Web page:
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Sunday, November 11, 2012

Anadama Bread - Now it's personal....

The bell rang and I ran downstairs.  The postman handed me the package that I had been anxiously waiting for since Rebecca told me she mailed it.   I carried it to the dining room table like a Fabergé egg...even though it had probably  been tossed around in the mail, but now it was mine and I would treat it with love and care.  I slowly unwrapped it.  I am not quite sure what kind of tape she used but wow it was difficult to unwrap...

But let's start at the beginning.  I live in this great country, Canada.  I have travelled from coast to coast but I still feel like I have only seen a little of it.  I live in the bustling city of Toronto and Rebecca and Lawrence live in rural Manitoba.

Take a look at this video...

I

Reebecca is a colleague of mine at TPI (Travel Professionals International) and she and her husband Lawrence grow wheat in Manitoba. 
We were just in the Dominican Republic together last week,  Here is a photo of them relaxing in the pool.

Lawrence grew the wheat and Rebecca ground it for me!

 

Here is what was in the package...
This is amazing for me!  Flour! Flour! Flour!  And Canadian Flour - wheat grown on Rebecca and Lawrence's land, then ground in their kitchen and sent to me and now I am going to bake bread from it!!!!!




I  posted Peter Reinhart's Anadama Bread in May of 2009.  You can see the different stages here.


Here are some pics with the flour that Rebecca and Lawrence sent me.



It rose so beautifully...smooth like a baby's bottom...



First I divided it to make two loaves.  Then I flattened it a bit to make a rectangle.

 

And started rolling it up

I know it is not perfect but that is ok!


I placed it in a lightly greased loaf pan

And covered it with plastic wrap...and waited...

 

Wow...I waited a little too long.  I should have baked it when it just crested over the pan...oops!


It still came out nice!



 But more important...it was deeeeeelicious....Camera guy loved ...loved..it!


Thank you so much Rebecca and Lawrence...this bread was amazing!

Here is the recipe: (It is best to weigh the ingredients, so a  scale is good to have if you plan on baking bread often...just sayin....)

Anadama Bread
Adapted from Peter Reinhart’s Bread Baker’s Apprentice
Makes 2- 1.5 pound loaves
I needed to add more flour to obtain a supple and tacky, not sticky, dough, but try not to add too much extra flour.

Ingredients:
Soaker
1 cup (6 ounces) coarse cornmeal
1 cup (8 ounces) water, room temperature

Dough
4 1/2 cups (20.25 ounces) unbleached bread flour
2 teaspoons (0.22 ounce) instant yeast
1 cup (8 ounces) water, 90-100F
1.5  teaspoons (.38 ounce) salt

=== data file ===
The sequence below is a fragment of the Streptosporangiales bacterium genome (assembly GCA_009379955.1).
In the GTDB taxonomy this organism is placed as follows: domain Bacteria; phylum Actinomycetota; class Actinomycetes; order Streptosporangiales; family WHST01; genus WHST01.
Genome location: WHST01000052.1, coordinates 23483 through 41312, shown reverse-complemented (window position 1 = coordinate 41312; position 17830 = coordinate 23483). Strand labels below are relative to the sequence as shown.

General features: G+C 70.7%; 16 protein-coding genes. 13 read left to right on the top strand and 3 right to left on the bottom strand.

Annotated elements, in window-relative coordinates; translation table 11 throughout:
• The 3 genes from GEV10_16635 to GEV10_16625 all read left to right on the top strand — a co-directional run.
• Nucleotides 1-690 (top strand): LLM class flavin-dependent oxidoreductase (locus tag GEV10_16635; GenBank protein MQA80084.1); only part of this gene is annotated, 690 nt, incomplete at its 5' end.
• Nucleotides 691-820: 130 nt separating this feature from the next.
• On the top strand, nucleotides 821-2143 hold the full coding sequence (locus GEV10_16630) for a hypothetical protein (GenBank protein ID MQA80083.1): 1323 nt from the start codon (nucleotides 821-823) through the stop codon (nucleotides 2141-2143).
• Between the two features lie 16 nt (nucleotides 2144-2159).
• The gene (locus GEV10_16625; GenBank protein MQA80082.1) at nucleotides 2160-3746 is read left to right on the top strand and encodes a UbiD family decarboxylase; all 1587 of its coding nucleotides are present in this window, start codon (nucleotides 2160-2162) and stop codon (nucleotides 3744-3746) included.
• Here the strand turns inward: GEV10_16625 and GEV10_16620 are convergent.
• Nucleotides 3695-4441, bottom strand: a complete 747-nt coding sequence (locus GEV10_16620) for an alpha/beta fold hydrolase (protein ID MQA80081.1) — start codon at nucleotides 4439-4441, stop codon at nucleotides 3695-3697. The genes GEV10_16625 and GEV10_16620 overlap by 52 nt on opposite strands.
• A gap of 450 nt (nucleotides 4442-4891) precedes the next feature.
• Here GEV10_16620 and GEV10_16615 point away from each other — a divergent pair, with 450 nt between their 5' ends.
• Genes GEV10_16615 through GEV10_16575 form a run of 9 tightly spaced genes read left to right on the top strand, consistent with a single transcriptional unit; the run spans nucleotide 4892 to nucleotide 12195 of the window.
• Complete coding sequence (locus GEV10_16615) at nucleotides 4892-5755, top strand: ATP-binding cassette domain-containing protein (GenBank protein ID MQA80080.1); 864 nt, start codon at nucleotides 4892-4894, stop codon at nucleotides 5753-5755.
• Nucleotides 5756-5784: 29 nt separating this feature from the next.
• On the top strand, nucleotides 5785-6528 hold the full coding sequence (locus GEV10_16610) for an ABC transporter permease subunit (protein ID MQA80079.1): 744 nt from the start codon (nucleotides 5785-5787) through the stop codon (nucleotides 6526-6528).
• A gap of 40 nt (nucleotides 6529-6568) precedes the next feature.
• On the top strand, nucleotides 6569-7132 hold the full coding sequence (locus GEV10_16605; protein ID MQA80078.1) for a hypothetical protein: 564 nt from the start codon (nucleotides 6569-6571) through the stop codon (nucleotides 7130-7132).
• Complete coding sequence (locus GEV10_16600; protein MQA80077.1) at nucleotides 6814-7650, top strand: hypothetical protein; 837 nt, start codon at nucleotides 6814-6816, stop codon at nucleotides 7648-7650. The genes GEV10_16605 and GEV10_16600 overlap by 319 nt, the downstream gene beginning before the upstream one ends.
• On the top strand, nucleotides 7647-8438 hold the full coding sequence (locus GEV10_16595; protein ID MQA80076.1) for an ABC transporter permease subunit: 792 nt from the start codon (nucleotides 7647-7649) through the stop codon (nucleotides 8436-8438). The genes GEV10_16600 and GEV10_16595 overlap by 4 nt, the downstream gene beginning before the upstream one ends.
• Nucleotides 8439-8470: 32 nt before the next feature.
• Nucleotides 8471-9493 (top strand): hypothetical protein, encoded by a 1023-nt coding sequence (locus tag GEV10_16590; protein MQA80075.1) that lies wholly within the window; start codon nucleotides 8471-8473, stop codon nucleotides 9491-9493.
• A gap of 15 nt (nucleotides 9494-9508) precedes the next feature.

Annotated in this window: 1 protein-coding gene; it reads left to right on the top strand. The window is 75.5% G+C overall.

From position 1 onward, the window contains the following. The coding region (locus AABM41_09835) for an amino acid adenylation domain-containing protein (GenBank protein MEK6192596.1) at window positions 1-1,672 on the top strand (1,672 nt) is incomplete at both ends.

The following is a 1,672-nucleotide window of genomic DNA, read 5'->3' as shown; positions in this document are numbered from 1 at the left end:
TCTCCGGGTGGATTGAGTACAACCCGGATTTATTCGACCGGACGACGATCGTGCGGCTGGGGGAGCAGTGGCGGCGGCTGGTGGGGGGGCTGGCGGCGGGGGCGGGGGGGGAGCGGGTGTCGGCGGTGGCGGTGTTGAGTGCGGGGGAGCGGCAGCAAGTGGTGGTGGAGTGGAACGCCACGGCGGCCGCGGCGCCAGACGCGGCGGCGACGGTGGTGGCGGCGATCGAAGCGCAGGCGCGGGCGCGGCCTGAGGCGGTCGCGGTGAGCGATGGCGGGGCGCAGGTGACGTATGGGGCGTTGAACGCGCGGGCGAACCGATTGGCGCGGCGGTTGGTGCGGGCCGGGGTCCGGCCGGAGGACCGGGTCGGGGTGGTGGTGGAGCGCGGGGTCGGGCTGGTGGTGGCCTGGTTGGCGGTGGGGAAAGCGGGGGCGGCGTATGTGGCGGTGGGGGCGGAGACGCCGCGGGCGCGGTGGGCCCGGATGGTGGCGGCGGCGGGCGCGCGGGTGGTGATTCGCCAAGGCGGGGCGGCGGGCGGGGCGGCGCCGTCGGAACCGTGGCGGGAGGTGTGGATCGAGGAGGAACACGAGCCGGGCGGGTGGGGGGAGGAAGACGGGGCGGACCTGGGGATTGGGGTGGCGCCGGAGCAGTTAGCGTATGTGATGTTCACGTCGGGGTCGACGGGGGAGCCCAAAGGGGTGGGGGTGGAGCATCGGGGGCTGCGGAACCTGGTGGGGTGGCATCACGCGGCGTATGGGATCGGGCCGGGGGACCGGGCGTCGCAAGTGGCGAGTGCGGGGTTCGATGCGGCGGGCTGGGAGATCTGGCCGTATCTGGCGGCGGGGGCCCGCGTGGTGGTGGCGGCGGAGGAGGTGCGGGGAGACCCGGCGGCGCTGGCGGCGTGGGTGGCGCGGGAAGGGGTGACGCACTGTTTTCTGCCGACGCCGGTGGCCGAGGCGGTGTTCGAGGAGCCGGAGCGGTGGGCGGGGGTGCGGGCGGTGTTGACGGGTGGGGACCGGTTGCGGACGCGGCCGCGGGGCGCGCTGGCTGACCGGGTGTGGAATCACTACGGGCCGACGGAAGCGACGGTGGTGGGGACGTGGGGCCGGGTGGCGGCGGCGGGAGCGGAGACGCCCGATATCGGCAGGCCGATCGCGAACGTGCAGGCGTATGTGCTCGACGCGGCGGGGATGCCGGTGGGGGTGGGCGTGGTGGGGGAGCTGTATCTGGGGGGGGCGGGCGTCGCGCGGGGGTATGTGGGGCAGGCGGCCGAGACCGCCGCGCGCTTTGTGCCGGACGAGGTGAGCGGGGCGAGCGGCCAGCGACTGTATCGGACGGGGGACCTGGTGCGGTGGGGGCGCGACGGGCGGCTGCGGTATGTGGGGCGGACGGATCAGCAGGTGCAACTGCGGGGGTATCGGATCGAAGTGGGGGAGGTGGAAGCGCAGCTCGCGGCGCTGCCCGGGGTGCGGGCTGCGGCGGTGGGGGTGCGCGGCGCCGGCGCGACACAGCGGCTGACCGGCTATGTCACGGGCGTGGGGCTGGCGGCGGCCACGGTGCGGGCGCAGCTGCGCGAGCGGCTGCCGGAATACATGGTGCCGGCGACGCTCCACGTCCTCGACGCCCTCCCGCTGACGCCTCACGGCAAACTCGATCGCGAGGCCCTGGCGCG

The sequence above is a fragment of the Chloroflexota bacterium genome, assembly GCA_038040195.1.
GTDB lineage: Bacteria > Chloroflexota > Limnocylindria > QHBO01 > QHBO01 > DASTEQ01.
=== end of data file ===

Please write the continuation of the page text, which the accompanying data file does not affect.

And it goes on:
6 tablespoons (4 ounces) molasses (100 ml)
2  tablespoons (1 ounce) shortening or unsalted butter, room temperature

Cornmeal for dusting

Directions:

1.) (The night before) Mix the cornmeal and the water for the soaker in a small bowl. Cover with plastic wrap and let sit overnight at room temperature.
2.) The next day, combine the soaker, 2 cups flour, yeast, and water in a mixing bowl. Cover the bowl with plastic wrap and let sit and ferment for 1 hour or until it begins to bubble.
3.) Add the remaining 2.5 cups  flour, salt, molasses, and shortening or butter to the sponge. Mix on low speed with the paddle attachment (or stir) until the dough forms a ball. Add water if necessary to make a soft, slightly sticky mass.
4.) Switch to the dough hook or turn dough out onto a lightly floured surface. Knead by hand (about 10 minutes) or with the dough hook (6-8 minutes), adding flour as needed to form a dough that is tacky but not sticky which is “supple and pliable.”  form into a ball.
5.) Transfer the dough to a lightly-oiled bowl rolling it around to coat in oil.  Cover the bowl with plastic wrap and let rise at room temperature for about 90 minutes or until doubled in size.
6.) When dough has doubled, divide it into 2 equal pieces of 24ozs each. Shape into a loaf and place in a lightly-oiled loaf pan (9×5 inch pan).  Mist the top with spray oil, and loosely cover with plastic wrap.
7.) Allow the loaf to proof at room temperature 60 to 90 minutes until the loaves  have fully crested the tops of the pans.
8.) Preheat the oven to 350F with the oven rack in the middle shelf. Place the pans on a sheet pan and remove the plastic wrap. Mist the tops of the loaves with water and dust with cornmeal.
9.) Place the sheet pan in the oven and bake for 20 minutes, then rotate the pan and continue baking for 20-30 minutes. Loaf should be golden brown on all sides, register 185-190F in the center, and sound hollow when thumped on the bottom.
10.) Remove the loaves from the pans immediately and cool on a rack at least one hour before slicing or serving.

Enjoy!
Until we bake again
Penny

1 comment:

creampuff said...

Brings back memories of baking class! Love it!

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